KANSAS CITY, Mo. — The governor and the Missouri Chamber of Commerce say crime hurts the state’s economy. 

According to the Chamber of Commerce’s “Safer Missouri, Stronger Missouri,” Missouri has the fourth-highest rate of gun deaths in the country. Employers around the state have warned the Chamber of Commerce something has to be done to grow the workforce and investments. 

The Show-Me State is a top ten state for various undesirable crime measures. Missouri also ranks sixth in violent crime per capita and ninth-highest in property crimes per person. 

“I’ve been approached by so many companies that this came to the top of the agenda very quickly,” Missouri Chamber of Commerce President Dan Mehan said. “You try to hire someone, maybe they are from out of state, and the spouse Googles Missouri and what do they find? They find that three of our cities are in the top 12 to 15 violent cities ranked around the country.”

Growing crime statistics are turning people away from the state. Monday, the Missouri Chamber of Commerce released its report, showing business leaders want crime to be addressed. 

“I’ve been to I don’t know how many offices, manufacturers, and small businesses can show you the bullet holes,” Mehan said. “I’ve seen shot-out glass windows.”

The chamber and the state are partnering together to reduce crime. The report lists eight recommendations, including hiring more police officers and locking up repeat offenders. 

“Our business leaders across the state, more than 70% say that crime is hurting Missouri’s economy,” Mehan said. “Nearly 80% said yes, the Missouri Chamber of Commerce should get involved in this issue.”

“Some of these businesses downtown, St. Louis or Kansas City, some of where these businesses are, what are they going to do?” Gov. Mike Parson said at the Transition Center of Kansas City Monday afternoon. “They are going to go to the outskirts. They will move outside and try to run away from the problem.”

Mehan said the state is doing well coming out of the post-pandemic economically, but the crime statistics are hurting the growth of investment and workforce.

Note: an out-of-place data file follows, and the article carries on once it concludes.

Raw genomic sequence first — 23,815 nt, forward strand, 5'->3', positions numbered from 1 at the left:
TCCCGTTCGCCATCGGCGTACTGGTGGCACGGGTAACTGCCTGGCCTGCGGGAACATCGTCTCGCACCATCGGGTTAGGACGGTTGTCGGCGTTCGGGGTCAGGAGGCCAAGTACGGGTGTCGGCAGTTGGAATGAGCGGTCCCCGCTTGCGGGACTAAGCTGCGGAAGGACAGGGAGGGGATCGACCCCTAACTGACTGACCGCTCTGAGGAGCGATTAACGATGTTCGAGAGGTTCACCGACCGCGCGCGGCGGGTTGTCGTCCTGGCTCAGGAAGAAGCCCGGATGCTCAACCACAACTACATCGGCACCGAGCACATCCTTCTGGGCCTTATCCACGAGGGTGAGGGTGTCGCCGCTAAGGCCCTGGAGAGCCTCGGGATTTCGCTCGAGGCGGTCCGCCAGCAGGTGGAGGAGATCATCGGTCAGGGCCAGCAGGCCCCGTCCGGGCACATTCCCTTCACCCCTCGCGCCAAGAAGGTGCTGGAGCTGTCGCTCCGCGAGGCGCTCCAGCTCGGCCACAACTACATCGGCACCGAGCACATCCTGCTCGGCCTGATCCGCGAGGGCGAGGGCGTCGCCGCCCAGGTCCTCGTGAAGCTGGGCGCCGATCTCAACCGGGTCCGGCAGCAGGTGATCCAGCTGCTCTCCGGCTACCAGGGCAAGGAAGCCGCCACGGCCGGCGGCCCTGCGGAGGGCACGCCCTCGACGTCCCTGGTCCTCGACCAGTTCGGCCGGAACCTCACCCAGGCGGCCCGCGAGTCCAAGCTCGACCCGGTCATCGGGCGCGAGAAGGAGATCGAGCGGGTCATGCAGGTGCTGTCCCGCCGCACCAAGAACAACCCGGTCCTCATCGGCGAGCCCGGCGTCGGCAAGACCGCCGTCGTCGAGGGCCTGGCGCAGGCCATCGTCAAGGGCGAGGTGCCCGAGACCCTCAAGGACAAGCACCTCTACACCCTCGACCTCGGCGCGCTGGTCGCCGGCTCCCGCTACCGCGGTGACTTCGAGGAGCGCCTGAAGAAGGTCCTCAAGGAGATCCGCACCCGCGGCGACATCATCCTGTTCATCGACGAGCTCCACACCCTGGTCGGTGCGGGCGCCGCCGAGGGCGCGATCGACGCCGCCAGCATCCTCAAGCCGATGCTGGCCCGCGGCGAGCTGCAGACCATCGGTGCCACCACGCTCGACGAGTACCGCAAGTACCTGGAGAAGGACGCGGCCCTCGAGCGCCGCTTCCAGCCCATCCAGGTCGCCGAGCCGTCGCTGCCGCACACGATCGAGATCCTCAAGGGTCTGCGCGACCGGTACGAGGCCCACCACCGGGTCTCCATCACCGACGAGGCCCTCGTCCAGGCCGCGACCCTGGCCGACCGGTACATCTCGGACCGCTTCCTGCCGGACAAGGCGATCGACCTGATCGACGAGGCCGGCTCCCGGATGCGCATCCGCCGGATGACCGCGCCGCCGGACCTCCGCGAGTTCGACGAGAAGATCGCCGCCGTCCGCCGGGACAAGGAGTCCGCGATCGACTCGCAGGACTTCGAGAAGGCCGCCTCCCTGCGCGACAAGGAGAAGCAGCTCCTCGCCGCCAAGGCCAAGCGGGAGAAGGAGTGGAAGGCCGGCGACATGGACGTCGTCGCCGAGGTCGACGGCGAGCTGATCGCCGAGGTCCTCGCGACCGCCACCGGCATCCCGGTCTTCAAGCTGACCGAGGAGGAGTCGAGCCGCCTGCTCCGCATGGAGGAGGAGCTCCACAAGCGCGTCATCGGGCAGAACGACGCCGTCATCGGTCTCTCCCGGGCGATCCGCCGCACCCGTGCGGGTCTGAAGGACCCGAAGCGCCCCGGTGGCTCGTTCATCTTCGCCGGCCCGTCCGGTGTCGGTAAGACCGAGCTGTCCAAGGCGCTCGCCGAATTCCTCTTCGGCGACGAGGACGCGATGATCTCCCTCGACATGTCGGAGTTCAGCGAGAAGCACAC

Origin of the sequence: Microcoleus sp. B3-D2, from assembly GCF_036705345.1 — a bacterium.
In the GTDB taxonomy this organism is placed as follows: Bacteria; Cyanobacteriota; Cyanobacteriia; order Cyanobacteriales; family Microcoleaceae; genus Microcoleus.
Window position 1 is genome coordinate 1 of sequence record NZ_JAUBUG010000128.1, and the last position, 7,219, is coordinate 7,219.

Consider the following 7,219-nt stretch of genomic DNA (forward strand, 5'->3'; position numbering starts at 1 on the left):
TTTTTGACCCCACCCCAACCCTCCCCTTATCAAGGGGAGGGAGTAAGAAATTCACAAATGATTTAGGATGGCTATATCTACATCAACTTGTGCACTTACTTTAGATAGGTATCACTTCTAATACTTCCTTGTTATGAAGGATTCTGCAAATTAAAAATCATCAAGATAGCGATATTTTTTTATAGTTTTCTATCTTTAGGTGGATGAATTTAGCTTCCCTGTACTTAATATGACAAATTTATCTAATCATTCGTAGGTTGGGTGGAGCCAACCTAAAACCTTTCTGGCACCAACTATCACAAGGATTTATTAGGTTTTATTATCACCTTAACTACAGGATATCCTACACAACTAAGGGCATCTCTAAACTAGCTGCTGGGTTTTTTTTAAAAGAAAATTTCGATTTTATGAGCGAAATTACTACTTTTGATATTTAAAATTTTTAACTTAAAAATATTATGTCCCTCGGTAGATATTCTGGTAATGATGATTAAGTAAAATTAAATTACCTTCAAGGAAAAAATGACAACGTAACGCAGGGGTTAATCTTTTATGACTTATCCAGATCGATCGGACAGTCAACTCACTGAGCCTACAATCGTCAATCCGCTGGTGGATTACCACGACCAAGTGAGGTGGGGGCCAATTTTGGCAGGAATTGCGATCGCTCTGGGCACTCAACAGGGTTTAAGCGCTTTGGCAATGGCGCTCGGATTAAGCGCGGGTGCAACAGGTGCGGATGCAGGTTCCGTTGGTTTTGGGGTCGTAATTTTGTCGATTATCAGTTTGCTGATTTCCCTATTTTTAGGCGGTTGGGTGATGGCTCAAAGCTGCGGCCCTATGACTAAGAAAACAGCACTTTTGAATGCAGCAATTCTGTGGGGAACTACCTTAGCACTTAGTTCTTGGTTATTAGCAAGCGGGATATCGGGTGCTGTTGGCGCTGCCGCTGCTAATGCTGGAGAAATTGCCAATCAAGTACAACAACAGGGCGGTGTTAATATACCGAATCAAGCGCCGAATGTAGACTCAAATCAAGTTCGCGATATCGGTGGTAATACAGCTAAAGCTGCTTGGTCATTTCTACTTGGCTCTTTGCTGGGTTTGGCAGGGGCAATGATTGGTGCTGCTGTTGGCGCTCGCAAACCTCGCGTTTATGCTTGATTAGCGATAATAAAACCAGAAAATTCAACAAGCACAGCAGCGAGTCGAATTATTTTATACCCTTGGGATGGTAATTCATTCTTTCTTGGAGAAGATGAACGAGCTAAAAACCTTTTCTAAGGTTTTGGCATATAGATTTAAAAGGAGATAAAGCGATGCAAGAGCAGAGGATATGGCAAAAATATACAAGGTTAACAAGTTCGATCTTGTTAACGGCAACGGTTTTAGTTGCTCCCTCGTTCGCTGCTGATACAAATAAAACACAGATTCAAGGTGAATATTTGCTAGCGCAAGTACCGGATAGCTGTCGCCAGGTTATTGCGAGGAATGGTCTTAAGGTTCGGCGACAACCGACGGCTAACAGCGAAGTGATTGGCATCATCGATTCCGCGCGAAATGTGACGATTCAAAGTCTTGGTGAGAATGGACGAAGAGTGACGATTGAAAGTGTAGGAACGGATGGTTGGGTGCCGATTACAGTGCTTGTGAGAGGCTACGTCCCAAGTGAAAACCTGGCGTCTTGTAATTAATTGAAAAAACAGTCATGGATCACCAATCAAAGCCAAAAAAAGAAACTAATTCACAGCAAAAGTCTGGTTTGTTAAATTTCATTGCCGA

“We’re overtaking other states in things like job creation,” Mehan said. “This public safety thing is a headwind we must address.”

Parson said that the state isn’t going to come into the cities and do away with violent crime; instead, it will partner with them to help combat crime. 

“I want everyone to feel safe when they leave their house in the morning, when their kids go to school, when grandma goes to the grocery store, too many talks about bullet holes in people’s houses,” Parson said. “Too many 65 or 70-year-olds saying I’m afraid to go to the store because I’m afraid someone will mistake me for someone else. That kind of mindset we have to stop.”

The plan also asks businesses to hire formerly incarcerated individuals. 

“If offenders get out of prison and they don’t have a job, and they don’t have economic opportunity, the likelihood of them re-offending and being back in the system goes up exponentially,” Sen. Tony Luetkemeyer, R-Parkville, said. 

Jonathan Vasquez, from Kansas City, was hired as a carpenter after being released. 

“When I was incarcerated, everybody kept telling me us that nobody is going to hire you, nobody wants felons, and that was scary,” Vasquez said. Felons coming out of prison, we do deserve a second chance.”

Here is the list of recommendations from the report: 

  • Deploy evidence-based and hot-spot approaches to crime reduction.
  • Increase and protect tools from supporting policing
  • Address substance misuse and mental health 
  • Reduce recidivism among those on probation or parole 
  • Improve training and employment opportunities for incarcerated individuals 
  • Increase public safety staffing
  • Improve public perception of law enforcement
  • Increase prosecutorial consistency and transparency 

Parson said businesses could also help in reducing crime. 

“Businesses have a role to play in this; this is their turf which means financially they need to step up and help with law enforcement and help different agencies,” Parson said. 

When he started in office, the governor said there were 36,000 incarcerated people in Missouri, and now there are less than 25,000. 

“If you don’t get people back into the workforce, you’re going to continue to have that revolving door of people going in and out of prison,” Parson said. 

Mehan said some of these recommendations require legislation to be passed in Jefferson City. 
The Transition Center of Kansas City is a residential probation center that helps men get back into the community after incarceration. There’s a similar facility in St. Louis.